I would like to know a few things about the use of "much" and "a lot of" in positive sentences. First of all, I have been taught that in positive sentences I have to use "a lot of" and not "much". ...
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0answers
24 views

Is it grammatically correct, especially with tenses?

Is the sentence below grammatically correct, if not, what's wrong here? (I meant to say that first goes concert and after that - marching). Concert begins at the parish church of city, followed by ...
0
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1answer
25 views

To coil or fold or cause to coil or fold

TheFreeDictionary says about "convolute": intr. & tr.v. To coil or fold or cause to coil or fold in overlapping whorls. You can see that article here - convolute Can you explain to me why ...
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4answers
2k views

“electricity was suddenly turned off” or “electricity suddenly turned off”

Randall has been writing his paper when the electricity suddenly turned off The difference between "was turned off" and "turned off" Can I use present perfect progressive has been if "the electricity ...
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1answer
29 views

“half as fast” vs “twice as fast”

Are these two meanings equivalent? "half as fast" vs "twice as fast" Ex: Reaction A is half as fast as Reaction B. Reaction A is twice as fast as Reaction B. This is from my Chemistry textbook ...
1
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1answer
24 views

“He didn’t drive the car into his garage even once”

Should I change the sentence “He didn’t drive the car into his garage even once” into “He has not been able to get his own car into his garage even once”?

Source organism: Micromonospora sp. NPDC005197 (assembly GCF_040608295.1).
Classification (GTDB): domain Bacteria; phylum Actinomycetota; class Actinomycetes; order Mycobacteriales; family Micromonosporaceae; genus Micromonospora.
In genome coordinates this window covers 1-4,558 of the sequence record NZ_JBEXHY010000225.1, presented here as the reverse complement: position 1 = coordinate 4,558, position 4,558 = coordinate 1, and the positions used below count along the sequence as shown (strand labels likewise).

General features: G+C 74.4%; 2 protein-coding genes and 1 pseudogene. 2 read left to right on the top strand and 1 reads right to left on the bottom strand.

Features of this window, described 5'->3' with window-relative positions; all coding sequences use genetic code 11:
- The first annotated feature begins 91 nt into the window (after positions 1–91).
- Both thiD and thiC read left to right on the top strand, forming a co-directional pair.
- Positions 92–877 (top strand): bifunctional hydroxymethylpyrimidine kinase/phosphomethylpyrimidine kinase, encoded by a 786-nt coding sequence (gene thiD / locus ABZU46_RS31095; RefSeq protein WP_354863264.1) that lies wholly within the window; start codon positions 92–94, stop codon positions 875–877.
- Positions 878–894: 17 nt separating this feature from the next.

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0answers
31 views

Why “a means to” not “a mean to” nor “means to”?

He turned to substance abuse as a means to cope. Is this something ungrammatical-but-they-use-it-everyday? Why don't they normally say like "as a mean to cope" nor "as means to cope"?
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2answers
37 views

What is the difference between “in the day”, “on the day” and “during the day” in context?

Tell me please the difference between the following sentences. February 11 was really hectic, so I had to do a ton on the day. February 11 was really hectic, so I had to do a ton in the day. ...
3
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0answers
29 views

When should I use Present Simple or Present Continuous?

I'm doing my best in distinguishing between the meaning of the Present Simple form and the meaning of the Present Continuous form. Every day I read some texts and highlight the extracts consisting ...
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0answers
12 views

Difference between “well known to” and “well known among”

1.This asset management company is well known among investors. 2.This asset management company is well known to investors. What is the semantic difference between No.1 and No.2?